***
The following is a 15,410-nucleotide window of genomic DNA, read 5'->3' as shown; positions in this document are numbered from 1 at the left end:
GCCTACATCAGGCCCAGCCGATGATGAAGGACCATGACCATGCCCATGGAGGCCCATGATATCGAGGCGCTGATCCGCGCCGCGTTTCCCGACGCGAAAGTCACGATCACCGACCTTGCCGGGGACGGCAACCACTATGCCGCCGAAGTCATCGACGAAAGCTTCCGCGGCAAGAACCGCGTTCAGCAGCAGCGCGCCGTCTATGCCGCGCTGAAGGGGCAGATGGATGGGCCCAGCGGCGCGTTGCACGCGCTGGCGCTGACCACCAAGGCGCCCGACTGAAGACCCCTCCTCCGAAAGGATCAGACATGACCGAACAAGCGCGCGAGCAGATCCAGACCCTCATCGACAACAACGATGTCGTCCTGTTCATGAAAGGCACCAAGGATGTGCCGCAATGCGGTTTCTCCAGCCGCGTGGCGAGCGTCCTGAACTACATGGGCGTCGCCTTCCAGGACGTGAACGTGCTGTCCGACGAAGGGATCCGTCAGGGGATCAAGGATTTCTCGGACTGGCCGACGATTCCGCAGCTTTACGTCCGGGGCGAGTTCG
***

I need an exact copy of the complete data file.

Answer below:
The following is a 15,410-nucleotide window of genomic DNA, read 5'->3' as shown; positions in this document are numbered from 1 at the left end:
GCCTACATCAGGCCCAGCCGATGATGAAGGACCATGACCATGCCCATGGAGGCCCATGATATCGAGGCGCTGATCCGCGCCGCGTTTCCCGACGCGAAAGTCACGATCACCGACCTTGCCGGGGACGGCAACCACTATGCCGCCGAAGTCATCGACGAAAGCTTCCGCGGCAAGAACCGCGTTCAGCAGCAGCGCGCCGTCTATGCCGCGCTGAAGGGGCAGATGGATGGGCCCAGCGGCGCGTTGCACGCGCTGGCGCTGACCACCAAGGCGCCCGACTGAAGACCCCTCCTCCGAAAGGATCAGACATGACCGAACAAGCGCGCGAGCAGATCCAGACCCTCATCGACAACAACGATGTCGTCCTGTTCATGAAAGGCACCAAGGATGTGCCGCAATGCGGTTTCTCCAGCCGCGTGGCGAGCGTCCTGAACTACATGGGCGTCGCCTTCCAGGACGTGAACGTGCTGTCCGACGAAGGGATCCGTCAGGGGATCAAGGATTTCTCGGACTGGCCGACGATTCCGCAGCTTTACGTCCGGGGCGAGTTCG